BizBuySell is an online resource that focuses on offering unique content that specifically addresses the needs of buyers and sellers. To make this happen, BizBuySell has teamed with a range of experienced business brokers who are covering topics relevant to business owners, buyers, and sellers. For example, they feature articles that focus on how to make a business more interesting to a potential buyer. These resources help to position BizBuySell as a go-to place for a range of relevant business information.
Of course, every quarter BizBuySell publishes Insight Reports complete with interactive market data. These reports offer a comprehensive overview of trends that are essential for brokerage professionals to know about. The latest report can be accessed here. It covers important trends noted in the first quarter of the year.
Some of the changes that were noted in this important report include the following:
1. Rebounding Transactions
For Q1 2022, the Quarterly Report indicates that transactions are continuing to rebound from the slump of Q2 2020. Year over year, transactions shot up a whopping 24% and are now beginning to return to 2019 levels.
Overall, the main sector that seems to be holding back an even stronger rebound is the restaurant sector, which is still not where it was in pre-pandemic years. However, with that stated, the restaurant sector has also dramatically improved and has shot up by 42% year over year. Yet, the restaurant sector is still down 22% from Q1 2019.
2. Changing Buyer Preferences
When BizBuySell surveyed buyers as to what kind of business they wanted to buy, the numbers were eye opening. 35% of surveyed buyers responded that they were interested in the service sector, and this was followed by 15% of respondents choosing retail. Director of Sales Doug Whitmire stated, “Buyer demand seems to be leaning toward business services, self-storage, car washes, as well as advanced distribution services for manufacturers. There have been few opportunities, so buyers are flocking to them and inventory is limited.” The result of the limited inventory is record sales prices.
3. Listing Growth
In Q1 2022 listing growth has increased substantially, with service listings up 14%. While the restaurant sector is obviously still lagging, it is important to note that the Quarterly Report indicated that restaurants were experiencing a 10% growth. If the pandemic continues to recede, we could see a robust rebound in the restaurant sector.
4. A Boom in Sellers
The Q1 report also indicates that sellers, who have previously been sitting on the sidelines, are deciding that now is the time to sell. Once again there is talk of a “silver tsunami” approaching as Baby Boomers begin to sell. It is also interesting to note that many of those who are selling are doing so due to burnout. Importantly, burnout is occurring for a variety of diverse reasons, ranging from supply chain and labor issues to pandemic burnout.
Advice for Sellers
The BizBuySell team strongly advises that sellers should fix major supply chain issues before entering the market. Whitmire noted, “We try to get our clients to work with us to fix those issues before we go to market. Many times, you only have one chance with a buyer and then you lose them.” It definitely makes sense for sellers to try their best to remedy any issues that might have resulted from Covid-related circumstances. This will ensure that the sales process goes as smoothly as possible.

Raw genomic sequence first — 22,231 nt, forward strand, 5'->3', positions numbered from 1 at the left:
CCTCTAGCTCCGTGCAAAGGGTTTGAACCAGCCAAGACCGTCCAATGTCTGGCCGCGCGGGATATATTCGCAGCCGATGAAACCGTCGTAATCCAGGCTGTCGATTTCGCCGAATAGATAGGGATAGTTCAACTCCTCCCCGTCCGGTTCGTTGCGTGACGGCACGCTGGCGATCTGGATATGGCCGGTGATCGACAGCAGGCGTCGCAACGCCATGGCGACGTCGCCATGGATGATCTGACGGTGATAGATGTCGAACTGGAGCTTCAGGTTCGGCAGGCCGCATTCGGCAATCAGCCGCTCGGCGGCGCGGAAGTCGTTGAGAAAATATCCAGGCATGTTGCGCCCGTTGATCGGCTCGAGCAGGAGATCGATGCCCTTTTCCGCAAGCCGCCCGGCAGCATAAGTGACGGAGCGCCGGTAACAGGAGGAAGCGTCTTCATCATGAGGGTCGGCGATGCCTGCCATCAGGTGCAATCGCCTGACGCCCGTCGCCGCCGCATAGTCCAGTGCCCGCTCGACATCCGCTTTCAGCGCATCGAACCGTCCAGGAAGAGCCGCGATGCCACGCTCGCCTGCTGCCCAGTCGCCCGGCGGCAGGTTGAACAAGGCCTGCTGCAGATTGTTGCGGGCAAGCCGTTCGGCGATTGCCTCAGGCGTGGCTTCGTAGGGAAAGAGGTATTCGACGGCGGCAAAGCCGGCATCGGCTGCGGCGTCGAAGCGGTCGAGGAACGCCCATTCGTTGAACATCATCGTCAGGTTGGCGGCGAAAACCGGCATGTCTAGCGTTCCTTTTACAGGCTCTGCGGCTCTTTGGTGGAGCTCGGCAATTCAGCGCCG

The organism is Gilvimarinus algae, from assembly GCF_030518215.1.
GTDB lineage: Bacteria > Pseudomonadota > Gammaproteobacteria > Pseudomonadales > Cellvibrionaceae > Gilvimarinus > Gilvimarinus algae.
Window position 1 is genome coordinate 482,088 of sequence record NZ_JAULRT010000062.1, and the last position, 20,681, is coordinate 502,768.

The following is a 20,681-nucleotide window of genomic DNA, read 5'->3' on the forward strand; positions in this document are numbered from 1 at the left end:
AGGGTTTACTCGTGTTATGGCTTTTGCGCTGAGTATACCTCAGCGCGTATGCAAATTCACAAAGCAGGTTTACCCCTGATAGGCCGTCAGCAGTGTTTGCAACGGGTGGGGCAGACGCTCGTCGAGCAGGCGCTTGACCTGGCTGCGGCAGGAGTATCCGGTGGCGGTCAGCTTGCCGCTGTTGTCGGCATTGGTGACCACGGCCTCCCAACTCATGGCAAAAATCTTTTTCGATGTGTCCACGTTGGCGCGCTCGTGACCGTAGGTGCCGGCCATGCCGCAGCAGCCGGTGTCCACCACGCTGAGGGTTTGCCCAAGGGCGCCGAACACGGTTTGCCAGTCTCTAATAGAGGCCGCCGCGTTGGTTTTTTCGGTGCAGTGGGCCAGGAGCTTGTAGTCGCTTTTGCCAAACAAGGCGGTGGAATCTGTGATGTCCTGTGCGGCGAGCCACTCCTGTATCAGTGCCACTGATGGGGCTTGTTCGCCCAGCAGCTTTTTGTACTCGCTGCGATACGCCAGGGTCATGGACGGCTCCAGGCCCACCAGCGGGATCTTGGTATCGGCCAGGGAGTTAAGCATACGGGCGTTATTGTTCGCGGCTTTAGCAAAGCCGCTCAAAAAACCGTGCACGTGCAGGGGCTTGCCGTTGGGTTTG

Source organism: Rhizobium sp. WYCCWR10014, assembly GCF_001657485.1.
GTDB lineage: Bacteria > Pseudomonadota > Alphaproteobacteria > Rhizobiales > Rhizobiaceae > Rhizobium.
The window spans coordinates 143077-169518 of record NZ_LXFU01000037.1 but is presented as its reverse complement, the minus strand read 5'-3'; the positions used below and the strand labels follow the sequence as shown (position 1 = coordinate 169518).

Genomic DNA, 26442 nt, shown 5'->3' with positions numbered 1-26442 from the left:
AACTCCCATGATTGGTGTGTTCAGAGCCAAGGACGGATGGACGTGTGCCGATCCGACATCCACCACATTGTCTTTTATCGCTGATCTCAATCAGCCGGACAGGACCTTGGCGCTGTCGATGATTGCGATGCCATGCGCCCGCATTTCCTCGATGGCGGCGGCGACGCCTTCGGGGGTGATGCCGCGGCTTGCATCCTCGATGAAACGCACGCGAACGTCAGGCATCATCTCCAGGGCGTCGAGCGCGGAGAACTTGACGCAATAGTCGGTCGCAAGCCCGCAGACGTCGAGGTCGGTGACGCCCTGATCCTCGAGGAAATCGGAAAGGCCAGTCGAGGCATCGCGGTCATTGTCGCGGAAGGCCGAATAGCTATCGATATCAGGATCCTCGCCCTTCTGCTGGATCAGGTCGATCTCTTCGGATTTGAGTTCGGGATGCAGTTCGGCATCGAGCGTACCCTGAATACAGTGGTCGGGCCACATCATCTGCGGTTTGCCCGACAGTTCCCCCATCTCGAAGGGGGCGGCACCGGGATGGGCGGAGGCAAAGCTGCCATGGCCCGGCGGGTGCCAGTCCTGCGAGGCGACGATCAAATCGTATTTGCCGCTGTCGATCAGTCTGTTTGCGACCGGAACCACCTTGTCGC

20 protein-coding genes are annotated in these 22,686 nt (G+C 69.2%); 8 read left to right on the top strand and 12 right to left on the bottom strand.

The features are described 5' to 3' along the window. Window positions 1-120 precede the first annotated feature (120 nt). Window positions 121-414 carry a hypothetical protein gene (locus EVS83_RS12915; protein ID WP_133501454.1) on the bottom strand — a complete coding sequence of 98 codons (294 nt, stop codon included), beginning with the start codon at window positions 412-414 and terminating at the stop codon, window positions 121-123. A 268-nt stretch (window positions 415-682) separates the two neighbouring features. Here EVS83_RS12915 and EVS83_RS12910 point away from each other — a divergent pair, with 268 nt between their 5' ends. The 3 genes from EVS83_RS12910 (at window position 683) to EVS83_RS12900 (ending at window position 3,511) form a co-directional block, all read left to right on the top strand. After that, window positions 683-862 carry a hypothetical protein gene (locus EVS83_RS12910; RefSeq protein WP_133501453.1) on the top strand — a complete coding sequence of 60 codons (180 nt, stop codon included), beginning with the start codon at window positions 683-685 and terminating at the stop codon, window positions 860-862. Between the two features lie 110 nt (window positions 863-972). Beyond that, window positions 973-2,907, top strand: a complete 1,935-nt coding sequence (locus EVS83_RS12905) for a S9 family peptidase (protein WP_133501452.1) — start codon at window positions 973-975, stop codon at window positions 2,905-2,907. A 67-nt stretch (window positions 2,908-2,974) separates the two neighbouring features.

What if you could swap worrying about driving your business forward with relaxing in retirement? 45% of entrepreneurs report feeling stressed compared to other workers. It’s become something of a modern pipe dream, but it doesn’t have to be – provided you do the right things.
One of the wisest and most profitable things you can do is sell your small business.
Why not share your legacy with another ambitious entrepreneur and watch them carry on where you left off? If you live in the greater St. Louis region, we’ve got plenty of tips on finding a buyer.
Read on for our in-depth guide on how to sell a small business in St. Louis.
1. Know Your Worth
Before you put a price tag on your business, it is important to have your finances in order. Your books must be immaculate and ready to be looked over by accountants, lawyers, and valuation specialists. The prospective buyer will also look at your financial records to see if your business is worth their investment.
Once your finances are in order, you can calculate your business’s value. The value of your business is less about your assets and more about profitability. If your books are up to date, then it shouldn’t take long to calculate the value of your business.
The best option for calculating the value of your business is to hire a business valuation expert.
2. Find the Right Buyer
Providing intricate details of your business to serious prospective buyers is an important part of the selling process. Unfortunately, this is an opportunity for your competitors to find out information that could undermine your business. Including a non-disclosure agreement (NDA) along with your sensitive documents will prevent other business owners from posing as buyers for nefarious reasons.
Many business owners allow prospective buyers to view sensitive documents on their premises to avoid them falling into the wrong hands. Gather a shortlist of buyers so that you have plenty of options if the deal falls through. Allow some room for negotiation and keep in touch with potential buyers to build a relationship.
3. Have a Solid Plan